Who says social media has introduced nothing of value into the culture?

There's the subtweet, the ironic/you-don't-trouble-me like or heart, and, of course, the public clap-back made from a safe distance behind a computer screen. Okay, all of that can lead to voluminous humiliation, frustration, anger and regret. But sometimes, human beings need an outlet for their negative feelings, their principled disappointment and recriminations too. And this week, those paying attention to the cross-platform social-media war of Capital Hill intern photos know precisely what we are talking about.

First, on Sunday, House Speaker Paul D. Ryan (R-Wis.) dispatched this via Instagram.

Notice anything that seems a bit off about what Ryan thinks may be the  largest selfie of Capitol Hill interns, anything that doesn't look or feel quite like America circa 2016? No?

Well, Rep. Eddie Bernice Johnson (D-Tex.), Rep. Sheila Jackson Lee (D-Tex.) and Rep. Xavier Becerra (D-Calif.) certainly did.

Democratic Interns on Capitol Hill 2016 #DemInternSelfie

Posted by Congresswoman Sheila Jackson Lee on Wednesday, July 20, 2016

Burn.

Use your mouse. Scroll between those photos. In the first, it looks almost as if someone was trying to seed a political game of Where's Waldo? The object: a totally not funny search for people of color. In the second, third and fourth, lawmakers on the other side of the aisle were trying to make a point.

Now, for those inclined to dismiss this as so much social-media chatter, or even another moment of gratuitous diversity celebration or self-congratulation by Democrats, go back and read the text of Johnson's post.

These are pictures of Capitol Hill interns, summer 2016. These are young people who will, yes, probably get some coffee and make some copies but also answer constituent correspondence and alert senior staff to those deserving of more attention. They will take notes at all manner of subcommittee meetings and draft memos and provide research for policy briefs. And, some of these young people will — if they are anything at all like the classes before them — become so enamored with the grunt work of policymaking that they will apply for entry-level staff jobs. Some will remain so enthralled that they will become senior staff, committee attorneys, advisers to elected officials or become elected officials themselves. This is the pipeline to political power. The drafting and making of laws is work that shapes all of our lives. It is real.

And folks, the real problem with limited, sometimes still utterly absent racial, ethnic, religious, economic and gender diversity in the halls of power is that people sometimes cannot understand, believe to be real or solve what they have never faced.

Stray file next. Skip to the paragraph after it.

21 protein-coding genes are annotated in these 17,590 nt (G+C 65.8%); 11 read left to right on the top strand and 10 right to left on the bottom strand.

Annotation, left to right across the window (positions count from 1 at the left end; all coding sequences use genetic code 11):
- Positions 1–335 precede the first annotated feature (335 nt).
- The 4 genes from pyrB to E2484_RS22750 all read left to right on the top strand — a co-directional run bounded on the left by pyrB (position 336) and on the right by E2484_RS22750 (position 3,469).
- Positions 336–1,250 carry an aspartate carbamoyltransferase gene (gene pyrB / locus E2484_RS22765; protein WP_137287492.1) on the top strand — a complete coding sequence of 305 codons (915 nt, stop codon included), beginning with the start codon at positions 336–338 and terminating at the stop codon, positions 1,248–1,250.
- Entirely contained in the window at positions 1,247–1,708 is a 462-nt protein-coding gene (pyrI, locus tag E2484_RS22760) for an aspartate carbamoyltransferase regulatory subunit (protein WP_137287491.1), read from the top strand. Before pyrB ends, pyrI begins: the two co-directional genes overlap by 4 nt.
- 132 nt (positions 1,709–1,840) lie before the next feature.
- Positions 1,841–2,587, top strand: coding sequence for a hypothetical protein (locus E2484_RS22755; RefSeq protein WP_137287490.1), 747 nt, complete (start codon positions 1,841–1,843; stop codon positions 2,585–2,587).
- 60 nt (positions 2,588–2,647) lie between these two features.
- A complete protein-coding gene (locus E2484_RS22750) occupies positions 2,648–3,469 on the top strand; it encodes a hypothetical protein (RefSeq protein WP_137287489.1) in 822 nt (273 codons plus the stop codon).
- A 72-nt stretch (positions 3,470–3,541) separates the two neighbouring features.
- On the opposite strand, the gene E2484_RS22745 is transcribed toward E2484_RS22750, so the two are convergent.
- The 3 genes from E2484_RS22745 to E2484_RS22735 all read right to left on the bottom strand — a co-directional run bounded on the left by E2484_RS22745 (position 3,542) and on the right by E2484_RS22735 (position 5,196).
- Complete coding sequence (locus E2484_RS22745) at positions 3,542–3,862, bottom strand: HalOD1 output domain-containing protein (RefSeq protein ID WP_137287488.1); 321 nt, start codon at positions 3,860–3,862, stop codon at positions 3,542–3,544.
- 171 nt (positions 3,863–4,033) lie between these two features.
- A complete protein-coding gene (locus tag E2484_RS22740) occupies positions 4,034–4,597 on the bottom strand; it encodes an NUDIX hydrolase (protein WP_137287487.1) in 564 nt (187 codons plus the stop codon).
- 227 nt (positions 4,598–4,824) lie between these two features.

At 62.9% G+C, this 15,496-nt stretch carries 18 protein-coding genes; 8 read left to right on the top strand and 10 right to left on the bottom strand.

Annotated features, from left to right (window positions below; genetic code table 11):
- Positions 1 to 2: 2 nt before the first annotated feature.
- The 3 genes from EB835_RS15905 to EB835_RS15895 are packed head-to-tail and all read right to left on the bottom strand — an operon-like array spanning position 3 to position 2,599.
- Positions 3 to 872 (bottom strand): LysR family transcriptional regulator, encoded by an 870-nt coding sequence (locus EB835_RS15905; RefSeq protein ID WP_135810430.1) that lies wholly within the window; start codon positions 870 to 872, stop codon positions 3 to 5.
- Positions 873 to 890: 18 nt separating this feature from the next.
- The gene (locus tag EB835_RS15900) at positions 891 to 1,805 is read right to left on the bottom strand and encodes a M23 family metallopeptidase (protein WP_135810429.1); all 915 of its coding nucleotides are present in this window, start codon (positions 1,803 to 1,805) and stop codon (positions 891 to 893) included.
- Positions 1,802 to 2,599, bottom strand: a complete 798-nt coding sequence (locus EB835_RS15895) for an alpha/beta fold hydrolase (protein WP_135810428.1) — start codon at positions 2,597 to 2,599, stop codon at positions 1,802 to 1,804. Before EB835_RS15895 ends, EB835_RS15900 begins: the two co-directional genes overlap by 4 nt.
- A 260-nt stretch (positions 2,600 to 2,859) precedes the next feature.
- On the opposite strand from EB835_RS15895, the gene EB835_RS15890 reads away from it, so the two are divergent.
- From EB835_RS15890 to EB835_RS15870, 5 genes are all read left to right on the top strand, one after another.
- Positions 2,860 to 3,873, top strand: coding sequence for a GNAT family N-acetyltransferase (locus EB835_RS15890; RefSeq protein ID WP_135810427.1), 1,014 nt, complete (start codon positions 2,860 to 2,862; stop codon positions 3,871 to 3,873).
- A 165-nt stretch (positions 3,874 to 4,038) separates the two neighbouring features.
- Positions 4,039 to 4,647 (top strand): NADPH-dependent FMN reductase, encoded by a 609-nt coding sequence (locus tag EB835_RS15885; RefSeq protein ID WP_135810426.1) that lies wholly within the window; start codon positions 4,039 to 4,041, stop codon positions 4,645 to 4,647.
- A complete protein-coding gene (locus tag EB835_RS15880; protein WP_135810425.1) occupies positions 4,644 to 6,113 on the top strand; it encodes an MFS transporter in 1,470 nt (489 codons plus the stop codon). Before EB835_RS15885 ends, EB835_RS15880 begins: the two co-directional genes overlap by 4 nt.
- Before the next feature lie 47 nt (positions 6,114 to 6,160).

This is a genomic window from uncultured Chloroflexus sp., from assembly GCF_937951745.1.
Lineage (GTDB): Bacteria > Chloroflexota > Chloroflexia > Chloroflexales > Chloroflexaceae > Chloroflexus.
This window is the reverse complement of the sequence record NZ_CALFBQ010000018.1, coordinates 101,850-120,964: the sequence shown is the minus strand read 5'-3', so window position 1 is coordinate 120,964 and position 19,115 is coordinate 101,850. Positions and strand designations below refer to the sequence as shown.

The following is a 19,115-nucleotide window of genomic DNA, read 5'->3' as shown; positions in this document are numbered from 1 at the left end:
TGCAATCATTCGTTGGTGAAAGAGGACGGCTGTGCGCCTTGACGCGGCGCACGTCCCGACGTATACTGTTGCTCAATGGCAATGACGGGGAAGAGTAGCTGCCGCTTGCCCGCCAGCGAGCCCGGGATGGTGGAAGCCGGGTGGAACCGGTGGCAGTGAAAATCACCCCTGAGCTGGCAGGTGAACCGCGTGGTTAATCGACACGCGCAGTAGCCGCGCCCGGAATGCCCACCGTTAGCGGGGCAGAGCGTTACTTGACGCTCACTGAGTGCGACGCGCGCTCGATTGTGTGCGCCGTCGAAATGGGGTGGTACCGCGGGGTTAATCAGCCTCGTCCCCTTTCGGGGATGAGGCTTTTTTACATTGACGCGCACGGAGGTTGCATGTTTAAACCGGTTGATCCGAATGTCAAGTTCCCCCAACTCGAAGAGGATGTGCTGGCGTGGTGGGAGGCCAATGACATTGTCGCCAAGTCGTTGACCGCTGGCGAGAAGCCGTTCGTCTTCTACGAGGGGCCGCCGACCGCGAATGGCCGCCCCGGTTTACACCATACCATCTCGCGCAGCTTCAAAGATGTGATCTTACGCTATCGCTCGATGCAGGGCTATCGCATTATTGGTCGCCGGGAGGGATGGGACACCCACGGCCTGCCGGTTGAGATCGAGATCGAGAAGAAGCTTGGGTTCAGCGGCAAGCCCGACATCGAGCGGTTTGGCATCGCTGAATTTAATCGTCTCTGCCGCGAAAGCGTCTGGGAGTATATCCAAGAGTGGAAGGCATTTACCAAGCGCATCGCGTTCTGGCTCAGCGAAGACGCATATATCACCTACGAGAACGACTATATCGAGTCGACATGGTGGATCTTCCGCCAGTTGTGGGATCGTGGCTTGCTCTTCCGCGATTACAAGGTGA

Also, the absence of diversity on Capitol Hill is limited to the very top (lawmakers) or the very bottom (intern). This we also know for sure. A study released by the Joint Center for Political and Economic Studies at the end of 2015 found that in the previous year:

... People of color make up 36 percent of the U.S. public and 28 percent of those old enough and eligible to vote in the United States, but they are included in just 7.1 percent of all senior-level Senate staff, according to the study. And those figures are scarcely better than they were a decade ago, when people of color made up 6 percent of the entire Senate staff — prompting the magazine Diversity Inc. to publish a story about this fact under the headline, "Whose Is Worst for Diversity? The United States Senate."

There are similar problems with both the top, bottom and the pipeline in almost every industry and field.

It was kind of Ryan to join a selfie with interns. The young folks behind him look happy and energetic in that way that only people who haven't hit 25 yet can. And, of course, without inquiring about the racial and ethnic background of every person in every one of these photos, we can't say with certainty that everyone in it is white, save three Asian Americans. But we can say this.

First, when speaking about issues such as poverty or racism recently, Ryan somehow mysteriously found himself in the company of many black people. Whatever effort was made there could be extended to intern recruitment and/or photos. Unless, of course, black people are props for political activity.

Second, nearly 40 percent of the American population is black, Latino, Asian or Native American. And, when gathering what may be the largest-ever selfie of Capitol Hill interns, even on the Republican side, when this is the picture produced, it means either some people weren't invited to the photo op or some people didn't apply, didn't get an intern slot or could not afford to do either. Most Capitol Hill intern positions remain unpaid or paid in a very limited fashion, making it hard for lots of students and their families to even consider such a thing.

And third, to be frank here, to get a class of interns this white in this country, at this point that's also a strong sign that something about the recruiting and hiring process is, well, off. You have to work to accomplish these results.

Unless, of course, you believe that only white interns could possibly be qualified. And, Ryan spent part of the year telling Donald Trump that there's a word for those kind of ideas. And, it makes for the kind of America that Ryan told the Republican National Convention Tuesday night he and his party don't want.